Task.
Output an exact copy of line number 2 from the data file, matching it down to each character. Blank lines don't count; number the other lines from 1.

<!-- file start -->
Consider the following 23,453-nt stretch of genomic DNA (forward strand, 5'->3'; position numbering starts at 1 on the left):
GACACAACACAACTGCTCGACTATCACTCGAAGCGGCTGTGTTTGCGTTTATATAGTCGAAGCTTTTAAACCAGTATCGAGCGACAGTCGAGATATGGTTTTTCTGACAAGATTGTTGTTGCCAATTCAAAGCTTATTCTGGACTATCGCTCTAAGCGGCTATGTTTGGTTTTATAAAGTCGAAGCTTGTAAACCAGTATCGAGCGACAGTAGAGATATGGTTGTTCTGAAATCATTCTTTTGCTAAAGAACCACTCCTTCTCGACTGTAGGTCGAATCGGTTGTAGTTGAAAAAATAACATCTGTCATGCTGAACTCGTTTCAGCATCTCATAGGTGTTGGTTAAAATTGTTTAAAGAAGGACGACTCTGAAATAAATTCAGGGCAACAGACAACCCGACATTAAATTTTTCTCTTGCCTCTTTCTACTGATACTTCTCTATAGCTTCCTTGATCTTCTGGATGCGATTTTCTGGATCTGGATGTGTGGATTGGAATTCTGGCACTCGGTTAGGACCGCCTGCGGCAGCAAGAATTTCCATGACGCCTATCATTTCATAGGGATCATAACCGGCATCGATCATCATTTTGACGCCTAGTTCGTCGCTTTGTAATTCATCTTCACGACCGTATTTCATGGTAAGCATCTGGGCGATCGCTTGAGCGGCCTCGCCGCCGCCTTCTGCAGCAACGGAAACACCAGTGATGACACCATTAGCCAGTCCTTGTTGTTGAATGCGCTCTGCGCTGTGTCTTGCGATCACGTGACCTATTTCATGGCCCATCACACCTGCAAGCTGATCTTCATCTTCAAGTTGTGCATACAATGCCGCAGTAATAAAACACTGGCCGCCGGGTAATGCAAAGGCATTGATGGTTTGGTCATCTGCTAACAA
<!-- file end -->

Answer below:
GACACAACACAACTGCTCGACTATCACTCGAAGCGGCTGTGTTTGCGTTTATATAGTCGAAGCTTTTAAACCAGTATCGAGCGACAGTCGAGATATGGTTTTTCTGACAAGATTGTTGTTGCCAATTCAAAGCTTATTCTGGACTATCGCTCTAAGCGGCTATGTTTGGTTTTATAAAGTCGAAGCTTGTAAACCAGTATCGAGCGACAGTAGAGATATGGTTGTTCTGAAATCATTCTTTTGCTAAAGAACCACTCCTTCTCGACTGTAGGTCGAATCGGTTGTAGTTGAAAAAATAACATCTGTCATGCTGAACTCGTTTCAGCATCTCATAGGTGTTGGTTAAAATTGTTTAAAGAAGGACGACTCTGAAATAAATTCAGGGCAACAGACAACCCGACATTAAATTTTTCTCTTGCCTCTTTCTACTGATACTTCTCTATAGCTTCCTTGATCTTCTGGATGCGATTTTCTGGATCTGGATGTGTGGATTGGAATTCTGGCACTCGGTTAGGACCGCCTGCGGCAGCAAGAATTTCCATGACGCCTATCATTTCATAGGGATCATAACCGGCATCGATCATCATTTTGACGCCTAGTTCGTCGCTTTGTAATTCATCTTCACGACCGTATTTCATGGTAAGCATCTGGGCGATCGCTTGAGCGGCCTCGCCGCCGCCTTCTGCAGCAACGGAAACACCAGTGATGACACCATTAGCCAGTCCTTGTTGTTGAATGCGCTCTGCGCTGTGTCTTGCGATCACGTGACCTATTTCATGGCCCATCACACCTGCAAGCTGATCTTCATCTTCAAGTTGTGCATACAATGCCGCAGTAATAAAACACTGGCCGCCGGGTAATGCAAAGGCATTGATGGTTTGGTCATCTGCTAACAA